Lessons from California’s Latinx Community as Texas Approaches the 2020 Presidential Election

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With the next Democratic presidential debate taking place in Houston, now is as good a time as ever to discuss the important role of the Texas Latinx community will play in the 2020 presidential election. 

From the recent massacre in El Paso to the ongoing family separation crisis, the Latinx community has been at the epicenter of violence and pain that place their participation in the next election in a uniquely powerful position. 

By taking a few lessons in how California transformed politically over the past 25 years, Texas could become the state that decides the winner of the 2020 presidential election. And if it does, it will result from a civic awakening led by its Latinx community. 

Proposition 187 and the Beginning of a Political Transformation  

In 1994, California was not the progressive state that it is today. In fact, it was far from leading the “Resistance.” Anti-immigrant, anti-Latino sentiment ran abound. With Californians facing high unemployment rates and demographic shifts in the mid-nineties, California voters approved Proposition 187, a ballot proposition that banned undocumented immigrants from receiving non-emergency healthcare, public education and other social services in the state. 

As many in Texas reele from a similar decades-long trauma inflicted on immigrant and Latino communities across the state, three lessons from the successful anti-Prop. 187 movement come to mind.  

Who Turns out to Vote Shapes Public Policy   

Prop. 187 passed with nearly 60% approval in California. Despite being 25% of the state’s population at the time, Latinos made up less than 10% of all votes cast in 1994. The public, especially Latinos, quickly learned that public policy is shaped by those who show up to vote.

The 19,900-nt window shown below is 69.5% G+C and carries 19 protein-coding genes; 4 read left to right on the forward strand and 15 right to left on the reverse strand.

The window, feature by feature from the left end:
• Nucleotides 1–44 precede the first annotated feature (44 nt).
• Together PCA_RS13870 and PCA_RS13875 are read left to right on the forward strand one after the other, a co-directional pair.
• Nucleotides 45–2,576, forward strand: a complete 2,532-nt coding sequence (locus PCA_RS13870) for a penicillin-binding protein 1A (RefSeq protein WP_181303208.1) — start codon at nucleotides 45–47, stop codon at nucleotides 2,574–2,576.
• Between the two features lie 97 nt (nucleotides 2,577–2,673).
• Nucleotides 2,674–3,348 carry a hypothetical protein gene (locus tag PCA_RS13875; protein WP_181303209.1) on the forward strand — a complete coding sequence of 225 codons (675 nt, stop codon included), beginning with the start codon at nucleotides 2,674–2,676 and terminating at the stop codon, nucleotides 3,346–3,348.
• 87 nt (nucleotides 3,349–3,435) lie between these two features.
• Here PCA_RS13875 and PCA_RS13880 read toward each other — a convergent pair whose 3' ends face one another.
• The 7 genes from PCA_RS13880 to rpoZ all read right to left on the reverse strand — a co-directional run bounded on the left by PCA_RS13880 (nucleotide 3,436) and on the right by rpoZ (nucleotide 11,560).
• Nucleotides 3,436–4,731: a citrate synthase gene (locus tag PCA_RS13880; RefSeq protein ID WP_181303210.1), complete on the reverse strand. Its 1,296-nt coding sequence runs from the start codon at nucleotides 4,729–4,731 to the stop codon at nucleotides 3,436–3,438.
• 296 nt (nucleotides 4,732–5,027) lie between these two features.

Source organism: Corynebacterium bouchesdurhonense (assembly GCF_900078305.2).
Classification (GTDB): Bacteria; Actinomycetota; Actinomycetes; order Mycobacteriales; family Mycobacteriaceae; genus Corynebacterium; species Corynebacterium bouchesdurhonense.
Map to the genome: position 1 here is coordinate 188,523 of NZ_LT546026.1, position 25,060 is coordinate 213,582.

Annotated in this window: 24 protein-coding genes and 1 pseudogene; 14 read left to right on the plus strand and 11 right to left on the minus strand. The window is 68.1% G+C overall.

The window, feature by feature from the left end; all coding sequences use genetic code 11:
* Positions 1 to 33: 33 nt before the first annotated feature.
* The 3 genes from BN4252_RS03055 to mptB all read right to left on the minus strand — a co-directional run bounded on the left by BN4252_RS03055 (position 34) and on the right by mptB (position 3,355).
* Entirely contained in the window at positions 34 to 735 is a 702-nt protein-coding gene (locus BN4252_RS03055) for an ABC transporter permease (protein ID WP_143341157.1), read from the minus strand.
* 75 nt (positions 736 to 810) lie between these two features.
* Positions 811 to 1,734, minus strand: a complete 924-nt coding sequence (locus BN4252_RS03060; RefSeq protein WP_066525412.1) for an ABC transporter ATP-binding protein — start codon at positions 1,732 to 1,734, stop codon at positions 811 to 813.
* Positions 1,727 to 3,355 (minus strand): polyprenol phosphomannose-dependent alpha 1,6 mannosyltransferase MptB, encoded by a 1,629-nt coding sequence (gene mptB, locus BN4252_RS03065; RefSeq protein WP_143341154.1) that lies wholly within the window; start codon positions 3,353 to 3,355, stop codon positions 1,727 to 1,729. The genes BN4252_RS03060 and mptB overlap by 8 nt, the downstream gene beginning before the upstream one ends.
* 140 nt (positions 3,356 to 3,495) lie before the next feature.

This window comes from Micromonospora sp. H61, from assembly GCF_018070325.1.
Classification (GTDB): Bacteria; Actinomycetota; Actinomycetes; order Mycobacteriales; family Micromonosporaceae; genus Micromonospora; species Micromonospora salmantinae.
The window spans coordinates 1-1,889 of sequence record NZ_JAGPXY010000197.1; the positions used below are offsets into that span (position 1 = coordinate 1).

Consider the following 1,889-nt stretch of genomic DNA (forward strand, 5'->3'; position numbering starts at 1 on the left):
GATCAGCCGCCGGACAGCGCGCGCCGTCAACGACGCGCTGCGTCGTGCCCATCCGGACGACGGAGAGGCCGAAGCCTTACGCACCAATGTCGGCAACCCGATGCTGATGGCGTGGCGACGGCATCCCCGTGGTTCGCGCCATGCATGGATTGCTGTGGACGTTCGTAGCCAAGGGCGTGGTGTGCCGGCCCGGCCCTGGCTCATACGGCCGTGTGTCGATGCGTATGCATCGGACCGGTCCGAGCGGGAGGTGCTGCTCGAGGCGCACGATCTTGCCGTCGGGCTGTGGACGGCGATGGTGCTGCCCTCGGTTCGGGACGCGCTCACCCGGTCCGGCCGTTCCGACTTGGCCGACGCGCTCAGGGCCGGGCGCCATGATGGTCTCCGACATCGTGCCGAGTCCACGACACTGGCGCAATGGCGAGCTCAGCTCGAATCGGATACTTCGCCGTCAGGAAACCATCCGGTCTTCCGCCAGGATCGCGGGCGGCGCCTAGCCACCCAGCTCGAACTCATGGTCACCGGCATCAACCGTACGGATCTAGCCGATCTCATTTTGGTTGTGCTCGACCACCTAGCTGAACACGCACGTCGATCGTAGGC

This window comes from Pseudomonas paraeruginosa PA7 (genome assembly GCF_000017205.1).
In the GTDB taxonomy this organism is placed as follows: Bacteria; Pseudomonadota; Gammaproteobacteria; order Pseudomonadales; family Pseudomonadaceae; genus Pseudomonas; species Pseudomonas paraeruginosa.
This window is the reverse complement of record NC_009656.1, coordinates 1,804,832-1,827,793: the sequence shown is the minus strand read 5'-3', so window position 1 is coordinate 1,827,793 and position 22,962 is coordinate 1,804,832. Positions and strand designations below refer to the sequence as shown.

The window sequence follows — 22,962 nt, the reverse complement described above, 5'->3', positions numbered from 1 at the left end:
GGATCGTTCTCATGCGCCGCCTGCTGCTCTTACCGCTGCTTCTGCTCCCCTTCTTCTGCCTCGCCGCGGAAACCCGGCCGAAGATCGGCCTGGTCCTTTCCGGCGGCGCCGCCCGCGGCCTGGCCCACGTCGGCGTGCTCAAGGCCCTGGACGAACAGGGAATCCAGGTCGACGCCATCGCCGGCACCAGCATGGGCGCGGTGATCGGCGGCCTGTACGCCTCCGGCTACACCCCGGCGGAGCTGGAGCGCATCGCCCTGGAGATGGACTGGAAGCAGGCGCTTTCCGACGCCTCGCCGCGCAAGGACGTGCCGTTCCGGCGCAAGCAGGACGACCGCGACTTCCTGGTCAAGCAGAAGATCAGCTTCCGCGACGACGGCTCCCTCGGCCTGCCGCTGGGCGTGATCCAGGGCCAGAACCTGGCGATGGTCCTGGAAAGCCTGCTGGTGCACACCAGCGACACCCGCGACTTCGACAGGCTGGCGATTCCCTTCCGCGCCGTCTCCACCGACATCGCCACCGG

For the Latinx community in Texas, this is an important point to realize for 2020. According to the Pew Hispanic Research Center, there are over 5 million eligible Latinx voters in Texas. To put this in perspective, there are more Latinxs who are eligible to vote in Texas than there are people in the entire state of Iowa. 

With Texas hosting an early primary on March 3, 2020,  Latinx communities in Texas can change the course of this primary election, provided that every eligible Latinx register and turns out to vote. If they do, it’s states like Texas that can set the policy agenda on topics like immigration and gun control for the rest of this primary season. 

Broad-based Partnerships are Necessary to Boost Civic Engagement 

California did not add millions of Latinx voters to the rolls overnight. Post-Prop. 187, philanthropy, community-based organizations, and other civic groups came together to involve more Latinos in the political process to rectify the ill-effects on 187’s anti-Latino, anti-immigrant rhetoric. 

Organizations like the Rosenberg Foundation gave local groups the robust funds necessary to pursue power-building strategies. This meant helping immigrants become citizens, register to vote, and provide voter education. 

Looking ahead to 2020, organizations like Jolt and the Texas Organizing Project will become key in mobilizing millions of Texas voters. Their work in expanding the electorate to young people, women, immigrants, and other marginalized communities will not come easy.